By Eric Dontigney
Kristen Lamb’s Blog
Kristen Lamb is the author of We Are Not Alone—The Writer’s Guide to Social Media (which I highly recommend), a book specifically on the subject of platform building. Many of her blog posts focus on this issue as well. She covers or brings in guest bloggers to cover issues as seemingly minor as the proper use of hashtags on Twitter to the importance of a well maintained authors blog. Want to know how to get the most out of LinkedIn? She’s got a post about it. Interested in author branding, she talks about that here. She also branches out into other areas, such as the pitfalls of belonging to critique groups, success in writing, and even the technical aspect of writing, such her post on the structure of a bestseller. What makes her blog so very readable, however, may be that she deploys humor like a tactical weapon, using it to soften some of the tougher to take advice and lighten up topics that might otherwise be angst-ridden.
Jeff Goins Writer
Jeff Goins’ blog is an odd confluence of inspiration, practical advice, and love of craft. One of the more impressive things about his blog is that he posts most days, which is an inspiration and indictment in its own right. I’m lucky if I blog once a week. On the practical front, he offers posts like this especially insightful one on influencing people, in which he singles out the “secret” as…wait for it…asking people to do things. I kid you not. The kicker is that he knows of which he speaks. Goins got none other than Seth Godin to endorse his ebook by, yep, asking Godin to do it. On the craft front, you’ll see posts on everything from word choice to reducing the amount of clutter in your workspace and your writing. Where Goins really shines, I think, is on the inspiration front. He writes about dreams and wonder and authenticity. I found this post about lessons we can learn as writers from Martin Luther King, Jr. to be especially compelling.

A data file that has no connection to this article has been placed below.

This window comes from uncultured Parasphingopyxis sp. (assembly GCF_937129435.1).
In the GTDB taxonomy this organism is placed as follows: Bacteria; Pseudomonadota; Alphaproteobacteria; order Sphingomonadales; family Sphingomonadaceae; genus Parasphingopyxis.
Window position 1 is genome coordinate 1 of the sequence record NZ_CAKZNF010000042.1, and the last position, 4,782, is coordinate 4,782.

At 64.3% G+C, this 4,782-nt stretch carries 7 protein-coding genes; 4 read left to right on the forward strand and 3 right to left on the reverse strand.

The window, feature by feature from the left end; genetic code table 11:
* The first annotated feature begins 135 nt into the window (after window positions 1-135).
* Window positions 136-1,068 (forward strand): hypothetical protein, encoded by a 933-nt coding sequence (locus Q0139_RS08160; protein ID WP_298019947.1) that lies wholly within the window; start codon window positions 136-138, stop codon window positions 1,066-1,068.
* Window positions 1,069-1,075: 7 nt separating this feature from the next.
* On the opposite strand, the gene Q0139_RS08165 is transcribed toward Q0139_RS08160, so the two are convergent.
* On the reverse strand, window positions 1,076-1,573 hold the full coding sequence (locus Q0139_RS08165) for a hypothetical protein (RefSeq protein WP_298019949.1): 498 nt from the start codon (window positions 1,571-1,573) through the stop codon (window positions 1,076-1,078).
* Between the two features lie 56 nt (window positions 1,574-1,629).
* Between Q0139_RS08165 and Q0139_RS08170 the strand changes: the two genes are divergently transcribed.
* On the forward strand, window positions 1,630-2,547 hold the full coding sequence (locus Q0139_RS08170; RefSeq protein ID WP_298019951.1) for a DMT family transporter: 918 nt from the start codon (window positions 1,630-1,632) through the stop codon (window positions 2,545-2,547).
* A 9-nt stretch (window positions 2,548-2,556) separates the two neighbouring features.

Neil Gaiman’s Journal
This is a case of learning vicariously. Neil Gaiman may use social media better than almost any other writer out there. He blogs with admirable consistency, given the sheer volume of demands on his time, and he regularly integrates video, audio clips, and photography into these posts. Part of what seems to make Gaiman’s blog, in particular, and his social media use, generally, so successful is that he appears to have mastered the art of balanced disclosure. He recently blogged about the TED Talk his wife, Amanda Palmer, gave about The Art of Asking. In it, he admits to feeling a bit jealous and left out for a while. Who hasn’t felt that way when someone close to us has a BIG THING going on? It’s little tidbits like that help him to transcend that odd barrier between the Neil Gaiman the brand and a person we want to know more about. If you’ve ever wondered how to better connect with your audience, go learn vicariously from Neil.
Eric can also be found writing profusely on his own blog at: http://www.samuelbranch.info/blog